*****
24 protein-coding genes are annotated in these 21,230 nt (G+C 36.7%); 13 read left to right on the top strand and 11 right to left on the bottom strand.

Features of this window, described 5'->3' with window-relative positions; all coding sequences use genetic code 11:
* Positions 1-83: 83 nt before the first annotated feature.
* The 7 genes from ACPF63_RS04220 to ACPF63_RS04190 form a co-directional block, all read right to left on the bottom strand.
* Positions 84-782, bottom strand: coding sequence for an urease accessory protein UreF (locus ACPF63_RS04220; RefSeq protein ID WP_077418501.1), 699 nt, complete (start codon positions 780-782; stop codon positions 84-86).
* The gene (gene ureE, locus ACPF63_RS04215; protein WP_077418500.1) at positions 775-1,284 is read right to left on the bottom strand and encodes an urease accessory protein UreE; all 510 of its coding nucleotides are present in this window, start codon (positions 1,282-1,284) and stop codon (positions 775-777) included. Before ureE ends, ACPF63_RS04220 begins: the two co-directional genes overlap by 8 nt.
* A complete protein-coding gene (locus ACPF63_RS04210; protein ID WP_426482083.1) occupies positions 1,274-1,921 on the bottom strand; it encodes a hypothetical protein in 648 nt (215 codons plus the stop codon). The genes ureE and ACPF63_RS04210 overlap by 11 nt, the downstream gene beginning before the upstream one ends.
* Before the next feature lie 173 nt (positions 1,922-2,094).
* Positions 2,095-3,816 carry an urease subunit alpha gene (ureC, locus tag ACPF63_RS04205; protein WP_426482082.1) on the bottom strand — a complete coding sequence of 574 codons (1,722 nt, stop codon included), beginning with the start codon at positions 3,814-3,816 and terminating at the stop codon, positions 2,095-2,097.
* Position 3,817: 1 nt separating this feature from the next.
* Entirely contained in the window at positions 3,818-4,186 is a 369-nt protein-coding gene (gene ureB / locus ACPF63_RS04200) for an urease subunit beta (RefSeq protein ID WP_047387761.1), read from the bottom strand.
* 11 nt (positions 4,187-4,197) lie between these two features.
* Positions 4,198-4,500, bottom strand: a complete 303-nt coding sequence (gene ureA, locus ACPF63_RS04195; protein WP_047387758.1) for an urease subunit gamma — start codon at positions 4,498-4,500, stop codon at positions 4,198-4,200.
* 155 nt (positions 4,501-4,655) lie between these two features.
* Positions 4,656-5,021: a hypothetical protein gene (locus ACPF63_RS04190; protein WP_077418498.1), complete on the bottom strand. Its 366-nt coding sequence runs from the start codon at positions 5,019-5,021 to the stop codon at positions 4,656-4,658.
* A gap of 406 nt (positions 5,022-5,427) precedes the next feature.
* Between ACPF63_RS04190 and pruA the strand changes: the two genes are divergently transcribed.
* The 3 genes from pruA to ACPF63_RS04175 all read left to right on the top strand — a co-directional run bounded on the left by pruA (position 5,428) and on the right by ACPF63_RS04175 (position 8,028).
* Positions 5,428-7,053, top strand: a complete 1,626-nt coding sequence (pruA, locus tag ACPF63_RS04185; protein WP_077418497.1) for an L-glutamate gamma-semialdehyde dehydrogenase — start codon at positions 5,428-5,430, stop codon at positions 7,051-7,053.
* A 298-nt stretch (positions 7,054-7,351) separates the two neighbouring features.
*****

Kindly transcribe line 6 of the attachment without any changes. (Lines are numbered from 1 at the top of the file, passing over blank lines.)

* The gene (gene ureE, locus ACPF63_RS04215; protein WP_077418500.1) at positions 775-1,284 is read right to left on the bottom strand and encodes an urease accessory protein UreE; all 510 of its coding nucleotides are present in this window, start codon (positions 1,282-1,284) and stop codon (positions 775-777) included. Before ureE ends, ACPF63_RS04220 begins: the two co-directional genes overlap by 8 nt.